The purpose of the present study was to investigate the safety and tolerability of the monoaminergic stabilizer (‐)‐OSU6162 in patients with myalgic encephalomyelitis/chronic fatigue syndrome (ME/CFS). In addition, a potential therapeutic effect of (‐)‐OSU6162 in ME/CFS was evaluated by means of observer‐rated scales and self‐assessment rating scales.

Materials and Methods

In the current study using an open‐label single‐arm design ME/CFS patient received treatment with (‐)‐OSU6162 during 12 weeks. The patients received the following doses of (‐)‐OSU6162: 15 mg b.i.d. during the first 4‐week period, up to 30 mg b.i.d. during the second 4‐week period and up to 45 mg b.i.d. during the third 4‐week period, with follow‐up visits after 16 and 20 weeks.


Out of 33 included patients, 28 completed the 12 weeks treatment period. (‐)‐OSU6162 was well tolerated; only one patient discontinued due to an adverse event. Vital signs and physical examinations showed no abnormal changes. Blood analyses showed an increase in serum prolactin. Therapeutically, improvements were seen on the Clinical Global Impression of Change scale, the FibroFatigue scale, the Mental Fatigue Scale, the Fatigue Severity Scale, Beck Depression Inventory, and the Short Form 36 Health Survey Questionnaire.


(‐)‐OSU6162 is well tolerated in ME/CFS patients and shows promise as a novel treatment to mitigate fatigue and improve mood and health‐related quality of life in ME/CFS. Obviously, the present results need to be confirmed in future placebo‐controlled double‐blind trials.

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Diagnostic & pharmacological potency of Creatine in Post-Viral Fatigue Syndrome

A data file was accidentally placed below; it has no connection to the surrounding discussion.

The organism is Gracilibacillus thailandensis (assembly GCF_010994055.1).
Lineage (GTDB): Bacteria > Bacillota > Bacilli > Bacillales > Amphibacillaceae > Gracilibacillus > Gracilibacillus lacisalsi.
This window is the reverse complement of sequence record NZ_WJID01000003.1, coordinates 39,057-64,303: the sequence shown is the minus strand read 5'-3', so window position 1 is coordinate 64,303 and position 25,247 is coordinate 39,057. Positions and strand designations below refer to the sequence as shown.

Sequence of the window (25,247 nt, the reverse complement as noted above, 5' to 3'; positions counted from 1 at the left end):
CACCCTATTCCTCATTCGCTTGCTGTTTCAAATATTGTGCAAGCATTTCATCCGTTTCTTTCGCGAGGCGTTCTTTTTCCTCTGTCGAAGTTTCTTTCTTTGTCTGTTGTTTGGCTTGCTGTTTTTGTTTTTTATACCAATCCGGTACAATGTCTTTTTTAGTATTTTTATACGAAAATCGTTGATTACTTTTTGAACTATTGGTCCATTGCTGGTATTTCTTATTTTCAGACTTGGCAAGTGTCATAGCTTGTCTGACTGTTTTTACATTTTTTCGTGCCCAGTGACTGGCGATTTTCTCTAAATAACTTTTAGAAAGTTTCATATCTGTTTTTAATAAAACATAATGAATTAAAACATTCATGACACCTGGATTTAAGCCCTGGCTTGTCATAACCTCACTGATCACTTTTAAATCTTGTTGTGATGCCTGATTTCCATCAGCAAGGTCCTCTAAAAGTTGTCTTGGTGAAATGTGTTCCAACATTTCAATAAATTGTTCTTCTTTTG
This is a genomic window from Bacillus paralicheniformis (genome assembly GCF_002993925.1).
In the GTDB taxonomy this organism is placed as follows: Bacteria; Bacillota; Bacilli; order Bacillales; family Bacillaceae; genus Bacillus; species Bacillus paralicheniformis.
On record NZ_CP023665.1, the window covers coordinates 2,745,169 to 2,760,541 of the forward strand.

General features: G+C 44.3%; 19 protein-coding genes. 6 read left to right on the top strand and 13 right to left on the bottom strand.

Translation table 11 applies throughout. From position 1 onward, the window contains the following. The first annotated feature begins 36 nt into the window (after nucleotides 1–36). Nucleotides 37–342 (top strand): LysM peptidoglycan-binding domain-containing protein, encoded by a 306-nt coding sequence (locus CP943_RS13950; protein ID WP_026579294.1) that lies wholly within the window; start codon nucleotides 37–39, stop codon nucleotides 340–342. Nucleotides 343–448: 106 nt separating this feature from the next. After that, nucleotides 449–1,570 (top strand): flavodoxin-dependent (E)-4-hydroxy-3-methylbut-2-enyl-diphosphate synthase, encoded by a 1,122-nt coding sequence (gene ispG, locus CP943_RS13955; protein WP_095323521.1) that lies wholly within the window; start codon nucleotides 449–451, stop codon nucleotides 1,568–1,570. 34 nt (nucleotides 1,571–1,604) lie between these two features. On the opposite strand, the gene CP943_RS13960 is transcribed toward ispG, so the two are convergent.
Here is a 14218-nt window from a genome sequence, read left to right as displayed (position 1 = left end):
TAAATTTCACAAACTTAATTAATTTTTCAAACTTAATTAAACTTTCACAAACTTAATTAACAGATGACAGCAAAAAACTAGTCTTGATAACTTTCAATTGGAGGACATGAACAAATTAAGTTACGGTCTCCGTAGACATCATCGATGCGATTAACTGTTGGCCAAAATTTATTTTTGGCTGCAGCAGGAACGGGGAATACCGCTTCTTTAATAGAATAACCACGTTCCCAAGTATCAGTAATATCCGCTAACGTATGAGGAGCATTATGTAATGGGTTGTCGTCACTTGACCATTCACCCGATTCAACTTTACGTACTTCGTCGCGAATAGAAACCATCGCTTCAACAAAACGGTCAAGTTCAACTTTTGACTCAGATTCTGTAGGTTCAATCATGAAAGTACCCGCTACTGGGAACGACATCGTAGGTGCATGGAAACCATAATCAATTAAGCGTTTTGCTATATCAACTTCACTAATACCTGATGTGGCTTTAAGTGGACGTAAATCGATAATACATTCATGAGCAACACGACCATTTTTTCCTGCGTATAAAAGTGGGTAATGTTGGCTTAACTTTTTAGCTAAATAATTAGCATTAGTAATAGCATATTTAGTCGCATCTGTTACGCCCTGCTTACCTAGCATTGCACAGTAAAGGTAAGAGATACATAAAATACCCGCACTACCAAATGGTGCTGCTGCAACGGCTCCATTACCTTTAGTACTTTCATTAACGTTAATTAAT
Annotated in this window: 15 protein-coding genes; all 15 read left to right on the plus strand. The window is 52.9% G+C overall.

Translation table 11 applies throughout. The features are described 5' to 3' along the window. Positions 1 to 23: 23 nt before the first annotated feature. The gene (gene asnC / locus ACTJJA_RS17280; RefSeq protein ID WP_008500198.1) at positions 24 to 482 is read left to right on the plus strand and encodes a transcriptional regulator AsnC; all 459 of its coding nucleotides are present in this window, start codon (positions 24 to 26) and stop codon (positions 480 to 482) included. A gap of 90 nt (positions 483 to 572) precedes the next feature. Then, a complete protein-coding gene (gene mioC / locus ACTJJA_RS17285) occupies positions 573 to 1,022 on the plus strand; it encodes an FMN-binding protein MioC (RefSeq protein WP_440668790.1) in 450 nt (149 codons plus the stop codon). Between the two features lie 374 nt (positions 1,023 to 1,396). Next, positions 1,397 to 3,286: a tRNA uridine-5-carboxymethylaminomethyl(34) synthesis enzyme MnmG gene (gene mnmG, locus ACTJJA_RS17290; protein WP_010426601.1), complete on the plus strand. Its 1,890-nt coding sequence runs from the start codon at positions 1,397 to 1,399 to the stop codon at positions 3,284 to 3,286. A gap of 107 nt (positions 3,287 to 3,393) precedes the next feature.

Diagnostic and pharmacological potency of creatine in Post-Viral Fatigue Syndrome
by  Sergej M. Ostojic in Nutrients 2021, 13(2), 503; [] (This article belongs to the Special Issue Creatine Supplementation for Health and Clinical Diseases)


Review abstract

Post-viral fatigue syndrome (PVFS) is a widespread chronic neurological disease with no definite etiological factor(s), no actual diagnostic test, and no approved pharmacological treatment, therapy, or cure.

Among other features, PVFS could be accompanied by various irregularities in creatine metabolism, perturbing either tissue levels of creatine in the brain, the rates of phosphocreatine resynthesis in the skeletal muscle, or the concentrations of the enzyme creatine kinase in the blood. Furthermore, supplemental creatine and related guanidino compounds appear to impact both patient- and clinician-reported outcomes in syndromes and maladies with chronic fatigue.

This paper critically overviews the most common disturbances in creatine metabolism in various PVFS populations, summarizes human trials on dietary creatine and creatine analogs in the syndrome, and discusses new frontiers and open questions for using creatine in a post-COVID-19 world.


Currently, there is not enough evidence to unequivocally endorse supplemental creatine for PVFS. However, the findings from initial trials on the metabolic substrate of PVFS, along with promising results from interventional studies, emphasize the need to explore creatine and similar compounds in this ever-prevalent yet baffling disorder.